SINGAPORE-listed real estate investment trusts (Reits), especially those from the office and industrial (logistics) sector, are likely to remain in the good books of investors over the next few months.
John Stinson, managing director of Cushman & Wakefield's Asia-Pacific capital markets division, said that falling rentals in Singapore's core central business district (CBD) aren't all bad, and should be seen as a window of opportunity for office Reits.
"Rental peaks usually surpass the last peak in a new cycle . . . and it seems Raffles Place rents have a long way more to go," he noted.
For instance, average gross rents in the City Hall area over the past five years are around $10 per square foot. When compared with a high of $15.73 over the past decade, there is around 60 per cent more room for revenue growth.
Office Reits are also the most undervalued asset relative to its peers and offer the greatest discount to net asset value (NAV), making the sector even more compelling.
"Office is certainly a sector to watch both here and in other gateway cities throughout Asia, and it will grow in the medium to long term in Singapore," he said.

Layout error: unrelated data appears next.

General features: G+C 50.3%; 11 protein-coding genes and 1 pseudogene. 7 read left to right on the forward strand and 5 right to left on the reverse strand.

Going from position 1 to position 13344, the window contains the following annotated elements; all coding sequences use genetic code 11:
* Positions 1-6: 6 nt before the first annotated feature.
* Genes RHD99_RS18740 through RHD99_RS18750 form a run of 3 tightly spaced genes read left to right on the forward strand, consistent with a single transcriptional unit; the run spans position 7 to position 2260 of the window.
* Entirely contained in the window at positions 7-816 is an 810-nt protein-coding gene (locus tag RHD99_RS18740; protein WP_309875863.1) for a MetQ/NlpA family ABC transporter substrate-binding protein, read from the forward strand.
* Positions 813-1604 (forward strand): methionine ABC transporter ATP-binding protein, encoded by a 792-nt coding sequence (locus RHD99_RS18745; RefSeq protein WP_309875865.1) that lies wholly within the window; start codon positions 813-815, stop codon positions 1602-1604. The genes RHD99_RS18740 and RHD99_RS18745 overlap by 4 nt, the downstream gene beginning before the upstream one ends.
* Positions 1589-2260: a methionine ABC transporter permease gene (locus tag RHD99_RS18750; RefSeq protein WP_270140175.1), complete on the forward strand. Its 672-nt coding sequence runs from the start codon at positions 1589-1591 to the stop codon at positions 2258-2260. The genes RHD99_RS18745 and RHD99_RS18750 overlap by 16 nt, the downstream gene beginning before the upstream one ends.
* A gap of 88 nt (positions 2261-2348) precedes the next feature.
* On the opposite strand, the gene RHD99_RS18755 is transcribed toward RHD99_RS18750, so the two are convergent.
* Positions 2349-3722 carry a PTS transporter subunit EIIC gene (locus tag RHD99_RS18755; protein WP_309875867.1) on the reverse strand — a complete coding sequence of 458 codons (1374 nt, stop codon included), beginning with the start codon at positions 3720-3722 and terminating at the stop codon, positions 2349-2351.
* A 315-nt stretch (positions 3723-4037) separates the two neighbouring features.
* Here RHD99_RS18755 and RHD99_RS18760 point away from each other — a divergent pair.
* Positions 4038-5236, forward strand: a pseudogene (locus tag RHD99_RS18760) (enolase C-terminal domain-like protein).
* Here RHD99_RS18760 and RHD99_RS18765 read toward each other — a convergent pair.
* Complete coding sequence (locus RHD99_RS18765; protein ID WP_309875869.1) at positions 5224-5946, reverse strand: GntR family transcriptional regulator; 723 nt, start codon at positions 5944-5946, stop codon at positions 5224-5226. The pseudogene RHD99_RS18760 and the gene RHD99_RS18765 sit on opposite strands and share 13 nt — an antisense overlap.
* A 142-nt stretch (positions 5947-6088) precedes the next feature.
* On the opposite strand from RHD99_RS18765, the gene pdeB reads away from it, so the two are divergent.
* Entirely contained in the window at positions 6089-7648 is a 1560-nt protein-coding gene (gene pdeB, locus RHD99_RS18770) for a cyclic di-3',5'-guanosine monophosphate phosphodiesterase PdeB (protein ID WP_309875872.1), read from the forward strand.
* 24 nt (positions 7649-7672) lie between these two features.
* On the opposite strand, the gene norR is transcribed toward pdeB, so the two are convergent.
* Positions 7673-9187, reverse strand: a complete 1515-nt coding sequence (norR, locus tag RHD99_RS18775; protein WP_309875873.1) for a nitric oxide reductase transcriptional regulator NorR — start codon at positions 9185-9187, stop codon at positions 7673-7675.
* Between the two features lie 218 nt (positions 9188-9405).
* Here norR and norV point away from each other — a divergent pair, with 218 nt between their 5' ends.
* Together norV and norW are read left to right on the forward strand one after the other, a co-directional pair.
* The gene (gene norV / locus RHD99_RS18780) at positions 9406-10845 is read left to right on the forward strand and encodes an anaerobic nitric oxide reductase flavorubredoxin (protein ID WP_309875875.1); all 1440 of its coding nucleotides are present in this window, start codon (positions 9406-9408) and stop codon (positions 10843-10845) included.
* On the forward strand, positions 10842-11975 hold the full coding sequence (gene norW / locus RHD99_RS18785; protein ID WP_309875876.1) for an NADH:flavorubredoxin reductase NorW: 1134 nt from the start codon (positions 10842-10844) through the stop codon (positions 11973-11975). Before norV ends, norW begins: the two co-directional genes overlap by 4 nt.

Also looking attractive are industrial Reits with a logistics focus because of their growth prospects, said the property veteran.
"Last year in Singapore, we were the highest volume market globally for the amount of money that was put into logistics - which was partly caused by Singapore's very strong shipping hub . . . As such, I see the logistics and industrial market in Singapore seeing considerable growth over the next 12 months."
For the Reit sector as a whole, things are likely to continue to look rosy.
"As long as we continue to have volatility, we will continue to have fairly strong performance from the Reits . . . It is a resilient market sector as you can buy and sell a share or unit in a Reit in matter of seconds; whereas in buying and selling a property, it can take months or years," said Mr Stinson.